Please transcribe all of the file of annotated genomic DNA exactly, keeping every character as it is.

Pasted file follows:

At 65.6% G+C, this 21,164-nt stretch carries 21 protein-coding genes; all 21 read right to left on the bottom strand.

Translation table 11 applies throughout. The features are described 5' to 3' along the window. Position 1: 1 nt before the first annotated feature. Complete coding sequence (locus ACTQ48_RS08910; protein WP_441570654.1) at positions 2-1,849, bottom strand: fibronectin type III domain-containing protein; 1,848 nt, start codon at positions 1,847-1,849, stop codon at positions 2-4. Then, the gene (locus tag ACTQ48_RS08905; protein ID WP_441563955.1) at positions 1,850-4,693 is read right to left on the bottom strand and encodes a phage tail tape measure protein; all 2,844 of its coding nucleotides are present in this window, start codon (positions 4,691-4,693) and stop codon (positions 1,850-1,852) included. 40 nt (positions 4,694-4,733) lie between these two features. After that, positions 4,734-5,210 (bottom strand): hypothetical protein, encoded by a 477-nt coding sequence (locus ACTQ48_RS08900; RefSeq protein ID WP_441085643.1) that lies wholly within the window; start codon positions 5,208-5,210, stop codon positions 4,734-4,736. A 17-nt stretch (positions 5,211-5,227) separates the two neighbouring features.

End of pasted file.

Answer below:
At 65.6% G+C, this 21,164-nt stretch carries 21 protein-coding genes; all 21 read right to left on the bottom strand.

Translation table 11 applies throughout. The features are described 5' to 3' along the window. Position 1: 1 nt before the first annotated feature. Complete coding sequence (locus ACTQ48_RS08910; protein WP_441570654.1) at positions 2-1,849, bottom strand: fibronectin type III domain-containing protein; 1,848 nt, start codon at positions 1,847-1,849, stop codon at positions 2-4. Then, the gene (locus tag ACTQ48_RS08905; protein ID WP_441563955.1) at positions 1,850-4,693 is read right to left on the bottom strand and encodes a phage tail tape measure protein; all 2,844 of its coding nucleotides are present in this window, start codon (positions 4,691-4,693) and stop codon (positions 1,850-1,852) included. 40 nt (positions 4,694-4,733) lie between these two features. After that, positions 4,734-5,210 (bottom strand): hypothetical protein, encoded by a 477-nt coding sequence (locus ACTQ48_RS08900; RefSeq protein ID WP_441085643.1) that lies wholly within the window; start codon positions 5,208-5,210, stop codon positions 4,734-4,736. A 17-nt stretch (positions 5,211-5,227) separates the two neighbouring features.